Perhaps much can be explained by the first lap demise of the Sulky Spaniard after being rear ended by the Kamikaze Kid in the Williams. With no Spaniard in the race, the television schedule was thrown into complete chaos. In fact, the TV director probably expected the race to be stopped, but he didn’t know about our Bernie, did he? In actual fact, if they had stopped the race it would have been more exciting.
And so to the race. Did anyone see any passing? I didn’t, other than another of Coulthard’s super-optimistic lunges that didn’t come off. I’ll miss him next year. The other drivers won’t though. Raikkonen needs his bottom spanked for another surly performance. Kubica got a plastic bag stuck under his nose which slowed him for a couple of laps, but a quick sneeze and he was back up to speed. As for the rest? Forget it!


A fuel in paradise?
I received this letter from a confused Chiang Mai resident:
“I would like some advice and maybe it is also interesting for your readers. I am a permanent resident of Chiang Mai. I drive a Mazda 323 automatic bought new in August 2000. I always used petrol 95. That is not available anymore. Now I have to use petrol 91. I can hear and feel it is less good for my car. I would like to use Gasohol. But the Mazda garage told me that I can not use it in my car. I read in the newspapers that maybe there will come a time that petrol 91 is also not available anymore. I went back to my Mazda garage but they still told me I can not use gasohol. After I told them what to do if petrol 91 is not available they told me then I have to use gasohol? I am totally confused now. My friend who drives the same Mazda, bought also in 2000, uses gasohol already for three years and did not discover any problems. Meanwhile in the Bangkok Post there is a discussion about E85 and the use or misuse of a magic box which you can put in your engine to change from petrol to E85. I would appreciate it if you can shine some light on this matter. I will not be the only one with this problem.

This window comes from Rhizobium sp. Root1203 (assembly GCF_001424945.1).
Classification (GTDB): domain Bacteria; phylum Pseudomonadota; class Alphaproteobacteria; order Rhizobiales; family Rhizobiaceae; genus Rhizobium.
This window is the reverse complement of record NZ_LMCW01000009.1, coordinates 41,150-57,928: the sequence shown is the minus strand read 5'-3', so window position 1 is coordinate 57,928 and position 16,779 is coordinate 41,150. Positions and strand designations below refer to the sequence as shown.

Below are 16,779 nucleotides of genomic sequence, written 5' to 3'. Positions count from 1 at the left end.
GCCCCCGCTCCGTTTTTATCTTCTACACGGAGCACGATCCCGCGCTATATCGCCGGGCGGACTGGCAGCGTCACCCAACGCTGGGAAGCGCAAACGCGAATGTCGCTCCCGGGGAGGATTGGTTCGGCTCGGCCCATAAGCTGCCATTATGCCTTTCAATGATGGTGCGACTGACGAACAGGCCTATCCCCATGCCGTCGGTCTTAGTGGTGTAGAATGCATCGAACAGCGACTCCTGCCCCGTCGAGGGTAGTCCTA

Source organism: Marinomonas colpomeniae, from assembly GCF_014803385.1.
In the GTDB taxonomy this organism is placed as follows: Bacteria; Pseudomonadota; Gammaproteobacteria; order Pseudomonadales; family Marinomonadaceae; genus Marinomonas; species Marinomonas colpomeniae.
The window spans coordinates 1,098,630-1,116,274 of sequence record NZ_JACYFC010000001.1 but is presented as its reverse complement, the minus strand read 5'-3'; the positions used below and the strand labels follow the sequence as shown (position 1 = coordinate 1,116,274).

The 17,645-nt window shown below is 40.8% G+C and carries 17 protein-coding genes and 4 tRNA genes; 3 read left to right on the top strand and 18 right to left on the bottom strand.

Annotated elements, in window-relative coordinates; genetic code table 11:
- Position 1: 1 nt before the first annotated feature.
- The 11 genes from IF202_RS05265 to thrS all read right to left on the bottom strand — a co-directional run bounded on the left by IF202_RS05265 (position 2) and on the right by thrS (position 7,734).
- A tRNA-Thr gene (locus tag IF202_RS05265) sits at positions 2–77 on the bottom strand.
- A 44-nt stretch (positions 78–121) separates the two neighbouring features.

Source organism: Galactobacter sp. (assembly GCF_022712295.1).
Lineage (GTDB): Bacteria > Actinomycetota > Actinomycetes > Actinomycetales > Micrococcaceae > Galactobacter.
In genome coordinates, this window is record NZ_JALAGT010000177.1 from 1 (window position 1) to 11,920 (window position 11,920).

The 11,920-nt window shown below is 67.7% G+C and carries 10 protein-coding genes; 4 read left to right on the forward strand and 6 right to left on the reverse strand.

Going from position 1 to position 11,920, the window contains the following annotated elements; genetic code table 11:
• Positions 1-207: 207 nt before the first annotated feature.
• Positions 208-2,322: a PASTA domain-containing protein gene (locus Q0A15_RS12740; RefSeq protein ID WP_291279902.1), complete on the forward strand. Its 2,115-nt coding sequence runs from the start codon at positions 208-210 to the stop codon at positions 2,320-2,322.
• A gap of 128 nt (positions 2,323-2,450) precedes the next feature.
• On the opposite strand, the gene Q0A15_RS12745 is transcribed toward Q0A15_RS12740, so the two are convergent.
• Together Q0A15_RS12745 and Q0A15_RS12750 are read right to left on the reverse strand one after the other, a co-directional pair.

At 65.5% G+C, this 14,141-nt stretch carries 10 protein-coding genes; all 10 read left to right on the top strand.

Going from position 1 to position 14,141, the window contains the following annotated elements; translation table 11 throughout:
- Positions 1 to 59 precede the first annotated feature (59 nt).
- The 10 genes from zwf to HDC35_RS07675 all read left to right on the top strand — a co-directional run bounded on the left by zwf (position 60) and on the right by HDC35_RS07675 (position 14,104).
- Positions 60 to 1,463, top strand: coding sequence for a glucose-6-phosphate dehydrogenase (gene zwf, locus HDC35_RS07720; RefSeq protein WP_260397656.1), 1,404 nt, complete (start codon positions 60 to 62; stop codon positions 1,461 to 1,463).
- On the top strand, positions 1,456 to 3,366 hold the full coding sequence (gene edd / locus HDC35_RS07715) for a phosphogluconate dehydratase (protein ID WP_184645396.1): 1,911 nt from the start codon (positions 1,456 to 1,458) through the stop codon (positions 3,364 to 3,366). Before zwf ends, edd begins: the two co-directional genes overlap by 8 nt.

Thanks, Annelie, Chiang Mai
Dear Annelie,
You are quite correct, you are not the only one with this problem, and quite frankly, the conflicting stories from the government has not helped. Now they are promoting E 85, and before that E 20 and E 10 and the ecocar which is supposed to run on petrol, or ethanol, or diesel, or pineapple juice. Who would know?
Since we only have one car in Thailand that can run on E 85 (the Volvo C30), this is not going to produce a queue at the pumps (sorry, pump). The manufacturers are also saying that there is not enough tax incentive for them to bring in E 85 compatible vehicles. It is currently a schmozzle.
Now getting back to your problem with the Mazda 323 (a great little car by the way), I would be listening to your local Mazda agent. It will run on 91 octane fuel, though the spark may have to be retarded just a tad. They can do that for you. I also do believe that 91 gasoline will be available for many years, so I wouldn’t worry yet. Forget 91 gasohol, in my opinion. The savings at the pump do not counter balance the increase in consumption with gasohol blends. Finally, forget ‘magic boxes’. To change to ethanol based E 85 fuels requires more than a little tweaking of the engine spark system. If it were that easy to convert, your local manufacturer’s agent would be equipping all their new cars with it.